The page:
For the past three years our insistence on maintaining a globally diversified portfolio has not been especially helpful in outperforming our blended benchmark on a consistent basis. If we use the EAFE Index (the MSCI Europe Australasia Far East Index) as a proxy for international markets, the returns versus the S&P 500 Index (the stock index in our benchmark) look unattractive:
|Year||EAFE||S&P 500||Difference||Cost at 5% Min. Allocation|
Our required minimum allocation to international securities is 5% of the total portfolio, so if we owned 5 % of the EAFE Index in every portfolio (which we emphatically do not), then the relative cost of being internationally diversified was 0.37% in 2010, 0.72% in 2011, and 0.17% so far in 2012. Or, if you prefer to think in terms of absolute return, if you had avoided investing in the EAFE index using the theory that the S&P 500 companies are themselves globally diversified in terms of their sales and their earnings, then the S&P 500 return from January 1, 2010 to last Friday’s close on October 26, 2012 was +34.07% versus the EAFE return of only +5.20%. While it’s true that we have owned international mutual funds that have generally outperformed the EAFE Index over the past three years, it’s also fair to say that the general under performance of the international allocation of the portfolio has been an ongoing frustration for us.
Again using EAFE as a proxy, a closer look at the EAFE performance versus the S&P 500 reveals that when EAFE has outperformed, it has generally done so over shorter periods of time and the extra returns have been significant. The following are the dates that EAFE has outperformed on a relative basis since 2010 and the returns for each Index for the period:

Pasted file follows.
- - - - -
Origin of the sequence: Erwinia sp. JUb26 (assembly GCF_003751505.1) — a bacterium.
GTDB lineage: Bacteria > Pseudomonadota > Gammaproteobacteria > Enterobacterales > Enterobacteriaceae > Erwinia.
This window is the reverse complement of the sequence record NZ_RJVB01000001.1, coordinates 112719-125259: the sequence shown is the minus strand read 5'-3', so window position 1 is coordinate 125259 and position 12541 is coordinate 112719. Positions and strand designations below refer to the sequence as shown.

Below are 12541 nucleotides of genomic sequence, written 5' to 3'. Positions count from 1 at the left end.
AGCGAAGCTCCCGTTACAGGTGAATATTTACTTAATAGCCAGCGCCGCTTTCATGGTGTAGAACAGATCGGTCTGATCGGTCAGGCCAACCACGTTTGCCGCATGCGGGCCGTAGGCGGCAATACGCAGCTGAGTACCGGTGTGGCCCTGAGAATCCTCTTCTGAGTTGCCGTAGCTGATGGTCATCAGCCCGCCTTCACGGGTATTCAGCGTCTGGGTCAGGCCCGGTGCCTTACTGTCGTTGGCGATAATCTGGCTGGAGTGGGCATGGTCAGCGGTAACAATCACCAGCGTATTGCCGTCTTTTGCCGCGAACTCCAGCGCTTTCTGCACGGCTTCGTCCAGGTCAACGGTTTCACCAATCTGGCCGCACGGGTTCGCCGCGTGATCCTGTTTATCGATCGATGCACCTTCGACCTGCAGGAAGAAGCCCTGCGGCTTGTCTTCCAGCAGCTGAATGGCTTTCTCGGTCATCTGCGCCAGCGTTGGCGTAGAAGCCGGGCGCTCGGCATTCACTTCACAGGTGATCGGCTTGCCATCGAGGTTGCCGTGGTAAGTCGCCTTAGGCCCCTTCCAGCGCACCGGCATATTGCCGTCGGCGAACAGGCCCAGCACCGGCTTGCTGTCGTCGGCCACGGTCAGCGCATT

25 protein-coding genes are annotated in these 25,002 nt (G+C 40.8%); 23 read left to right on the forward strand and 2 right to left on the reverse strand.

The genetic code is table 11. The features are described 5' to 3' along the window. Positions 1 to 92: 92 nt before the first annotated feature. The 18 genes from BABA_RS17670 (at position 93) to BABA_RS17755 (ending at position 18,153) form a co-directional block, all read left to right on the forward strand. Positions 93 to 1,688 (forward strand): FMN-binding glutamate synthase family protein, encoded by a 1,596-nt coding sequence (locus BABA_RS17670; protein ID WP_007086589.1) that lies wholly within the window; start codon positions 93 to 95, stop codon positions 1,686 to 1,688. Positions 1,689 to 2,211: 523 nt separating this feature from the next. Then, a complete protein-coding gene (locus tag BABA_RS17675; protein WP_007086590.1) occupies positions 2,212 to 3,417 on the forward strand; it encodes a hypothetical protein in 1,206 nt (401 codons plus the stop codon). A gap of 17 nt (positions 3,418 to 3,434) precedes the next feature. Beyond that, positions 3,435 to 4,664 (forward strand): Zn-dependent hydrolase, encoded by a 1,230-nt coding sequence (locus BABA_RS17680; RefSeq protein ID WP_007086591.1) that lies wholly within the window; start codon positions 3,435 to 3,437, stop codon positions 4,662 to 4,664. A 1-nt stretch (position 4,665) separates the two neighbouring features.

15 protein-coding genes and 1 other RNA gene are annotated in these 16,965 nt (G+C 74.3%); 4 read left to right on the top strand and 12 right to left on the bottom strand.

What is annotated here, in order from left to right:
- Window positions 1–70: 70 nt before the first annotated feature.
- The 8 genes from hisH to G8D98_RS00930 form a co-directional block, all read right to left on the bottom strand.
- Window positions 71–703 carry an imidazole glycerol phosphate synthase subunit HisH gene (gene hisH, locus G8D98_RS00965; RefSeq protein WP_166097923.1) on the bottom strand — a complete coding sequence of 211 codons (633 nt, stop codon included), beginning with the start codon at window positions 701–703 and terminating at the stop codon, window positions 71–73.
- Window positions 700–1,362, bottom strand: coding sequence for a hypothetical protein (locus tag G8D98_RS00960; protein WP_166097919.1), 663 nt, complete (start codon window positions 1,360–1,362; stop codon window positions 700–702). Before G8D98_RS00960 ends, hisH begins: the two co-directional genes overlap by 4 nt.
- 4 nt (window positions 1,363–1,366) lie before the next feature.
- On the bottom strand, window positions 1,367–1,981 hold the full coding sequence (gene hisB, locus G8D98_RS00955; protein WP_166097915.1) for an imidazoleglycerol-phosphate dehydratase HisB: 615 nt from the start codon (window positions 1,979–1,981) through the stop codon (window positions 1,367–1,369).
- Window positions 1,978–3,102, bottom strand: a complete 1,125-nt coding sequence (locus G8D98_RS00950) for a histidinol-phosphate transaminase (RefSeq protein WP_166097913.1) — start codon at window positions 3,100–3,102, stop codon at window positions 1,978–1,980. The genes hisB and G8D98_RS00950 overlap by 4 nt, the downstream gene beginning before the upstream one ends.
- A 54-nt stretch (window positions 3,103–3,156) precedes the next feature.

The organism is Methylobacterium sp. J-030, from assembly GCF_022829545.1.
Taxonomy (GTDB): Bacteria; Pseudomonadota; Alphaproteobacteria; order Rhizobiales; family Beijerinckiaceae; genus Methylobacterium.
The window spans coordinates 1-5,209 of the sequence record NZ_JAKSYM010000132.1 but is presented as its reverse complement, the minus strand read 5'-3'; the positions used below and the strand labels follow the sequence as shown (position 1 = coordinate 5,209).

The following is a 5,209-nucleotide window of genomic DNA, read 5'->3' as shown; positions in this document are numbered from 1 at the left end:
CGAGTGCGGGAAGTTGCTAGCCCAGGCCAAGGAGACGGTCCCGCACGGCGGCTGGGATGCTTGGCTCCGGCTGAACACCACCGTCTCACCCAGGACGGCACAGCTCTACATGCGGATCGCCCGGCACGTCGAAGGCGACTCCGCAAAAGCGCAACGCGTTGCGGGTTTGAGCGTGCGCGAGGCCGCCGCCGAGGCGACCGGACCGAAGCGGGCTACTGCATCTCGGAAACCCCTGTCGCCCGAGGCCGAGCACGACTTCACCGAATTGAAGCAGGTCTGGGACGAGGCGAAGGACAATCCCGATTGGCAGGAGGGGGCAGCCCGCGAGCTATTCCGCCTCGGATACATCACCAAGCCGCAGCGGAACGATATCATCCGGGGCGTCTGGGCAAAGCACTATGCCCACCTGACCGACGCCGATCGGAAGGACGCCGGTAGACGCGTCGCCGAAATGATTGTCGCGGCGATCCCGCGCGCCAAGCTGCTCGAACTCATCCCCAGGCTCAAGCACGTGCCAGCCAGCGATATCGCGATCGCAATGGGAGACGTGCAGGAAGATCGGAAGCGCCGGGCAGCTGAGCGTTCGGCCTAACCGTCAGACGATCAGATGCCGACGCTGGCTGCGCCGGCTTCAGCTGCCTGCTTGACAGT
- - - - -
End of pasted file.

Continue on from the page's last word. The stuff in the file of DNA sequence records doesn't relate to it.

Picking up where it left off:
|Date Range||S&P 500||EAFE Index||EAFE Excess Return %|
|5/26/2010 – 10/14/2010||+10.77%||+25.96%||141%|
|3/16/2011 – 6/7/2011||+2.68%||+9.77%||264%|
|9/19/2011 – 10/27/2011||+6.97%||+12.26%||76%|
|1/13/2012 – 2/24/2012||+6.2||+11.19%||80%|
|5/30/2012 – 10/26/2012||+8.5%||+15.44%||82%|
Over the five periods that EAFE has outperformed, it has done so with an average return premium of 129%, which, knowing the extent that EAFE has actually underperformed over the entire period, clearly illustrates how damaging EAFE has been for its owners during the many periods it trailed the S&P 500. In fact, two of the periods shown were only one month long, one was three months, and two were five months. Which brings me to the point of today’s column: For the first time since 2010, we seem to be getting an extended period of outperformance from our international holdings, and that is very good news for those investors who prefer to analyze relative returns.
We currently own three different international positions in our managed accounts. The first, Matthews Asian Growth and Income, has been a long-time Pinnacle holding. The other two positions have been recently added to the portfolio; the MSCI European Monetary Union ETF (iShares, EZU), and the MSCI Italy Index ETF (iShares, EWI). All three positions have been significantly outperforming the S&P 500 Index over a period long enough to catch our attention:
|Date Range||Security||% Return|
|5/29/2012 – Present||Matthews Asian G&I Fund||+15.97%|
|5/29/2012 – Present||S&P 500 Index||+6.96%|
|7/24/2012 – Present||Europe ex-UK (EZU)||+23.05%|
|7/24/2012 – Present**||MSCI Italy (EWI)||+34.81%|
|7/24/2012 – Present**||S&P 500 Index||6.11%|
** Note: EZU and EWI were first purchased in Pinnacle’s managed accounts on 8/17/2012
It remains to be seen if the international allocation of our portfolio will continue to outperform. The May to October 2010 experience is the most recent example of a five month run of international equity outperformance that reversed itself, once again creating a headwind for globally diversified investors. However, at the moment it feels like a luxury to have the international allocation provide a tailwind for portfolio performance.
The Pinnacle Investment Team will continue to keep you apprised of any new developments in our international positions.